Proposal to lower California bar exam cut score considered
A proposal to set a new interim California bar exam cut score at 1414 from the current 1440 is being considered by the State Bar of California. The proposal is one possibility to come out of standard setting study (PDF) the state bar commissioned.
The study also proposes making no change to the current cut score, according to a state bar press release.
Traditionally, the cut score was set by the bar exam committee, but in July the California Supreme Court amended the rule, giving it the authority to set the passing score. In February, the court directed the state bar—an administrative arm of the judiciary—to do a series of comprehensive bar exam studies, including cut score review.
At a committee meeting on Monday in Los Angeles, several law school deans, including Gilbert Holmes of the University of La Verne College of Law, spoke in favor of lowering the cut score.
“People love to say they passed the bar the first time in California. It’s meaningful because it’s graded so hard,” Holmes said in a Courthouse News Service report. “But is that really important?”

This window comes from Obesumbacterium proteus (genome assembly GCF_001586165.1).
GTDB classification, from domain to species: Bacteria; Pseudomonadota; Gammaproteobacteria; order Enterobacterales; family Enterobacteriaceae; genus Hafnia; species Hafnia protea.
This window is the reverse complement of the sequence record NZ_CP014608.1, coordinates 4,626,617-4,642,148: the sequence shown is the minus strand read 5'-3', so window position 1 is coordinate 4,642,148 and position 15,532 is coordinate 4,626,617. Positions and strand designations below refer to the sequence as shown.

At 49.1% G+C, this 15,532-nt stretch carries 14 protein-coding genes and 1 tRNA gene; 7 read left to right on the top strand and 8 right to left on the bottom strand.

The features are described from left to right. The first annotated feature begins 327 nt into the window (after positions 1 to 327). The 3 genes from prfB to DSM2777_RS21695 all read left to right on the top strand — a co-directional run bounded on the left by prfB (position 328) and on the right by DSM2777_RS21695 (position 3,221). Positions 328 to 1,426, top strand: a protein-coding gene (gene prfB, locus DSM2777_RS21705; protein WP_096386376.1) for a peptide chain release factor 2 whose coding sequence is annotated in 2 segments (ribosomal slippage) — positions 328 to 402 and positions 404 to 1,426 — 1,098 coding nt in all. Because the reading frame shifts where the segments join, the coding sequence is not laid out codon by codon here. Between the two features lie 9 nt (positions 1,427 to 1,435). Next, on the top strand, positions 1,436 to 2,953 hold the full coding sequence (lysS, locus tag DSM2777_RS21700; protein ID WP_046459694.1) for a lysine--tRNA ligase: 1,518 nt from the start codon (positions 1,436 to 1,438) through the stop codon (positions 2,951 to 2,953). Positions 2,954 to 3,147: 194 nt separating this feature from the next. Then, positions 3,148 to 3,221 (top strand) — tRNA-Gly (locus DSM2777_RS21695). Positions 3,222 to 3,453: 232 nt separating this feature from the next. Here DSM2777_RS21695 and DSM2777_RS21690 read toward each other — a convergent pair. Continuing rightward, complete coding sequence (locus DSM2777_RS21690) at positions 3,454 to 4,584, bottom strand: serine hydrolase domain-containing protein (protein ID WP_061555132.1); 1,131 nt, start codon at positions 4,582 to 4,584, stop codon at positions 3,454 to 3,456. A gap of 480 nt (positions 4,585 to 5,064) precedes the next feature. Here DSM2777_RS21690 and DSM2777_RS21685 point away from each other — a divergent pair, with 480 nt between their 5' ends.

After the public comments period closes Aug. 25, the Committee of Bar Examiners will make a cut score recommendation to the state bar’s Board of Trustees, which will submit a formal proposal to the California Supreme Court by Dec. 1. California bar results for July test-takers are traditionally released in November, according to the state bar press release.
Only 43 percent of the applicants who took the July 2016 California bar exam passed, according to the Associated Press. Also, only five of the state’s 21 ABA-accredited law schools had a pass rate of at least 75 percent, the Recorder (sub. req.) reported at the time.
The drop comes at a time when the ABA’s Section of Legal Education and Admissions to the Bar is considering a change to Standard 316 regarding bar exam pass rates. The most recent proposal, which the ABA’s House of Delegates voted against in February, would require that at least 75 percent of an accredited law school’s graduates pass a bar exam within a two-year period. The proposal was sent back to the section’s council for further consideration. Under ABA rules, the house can send a proposed rule back to the council twice for review, but the council has the final decision on matters related to law school accreditation.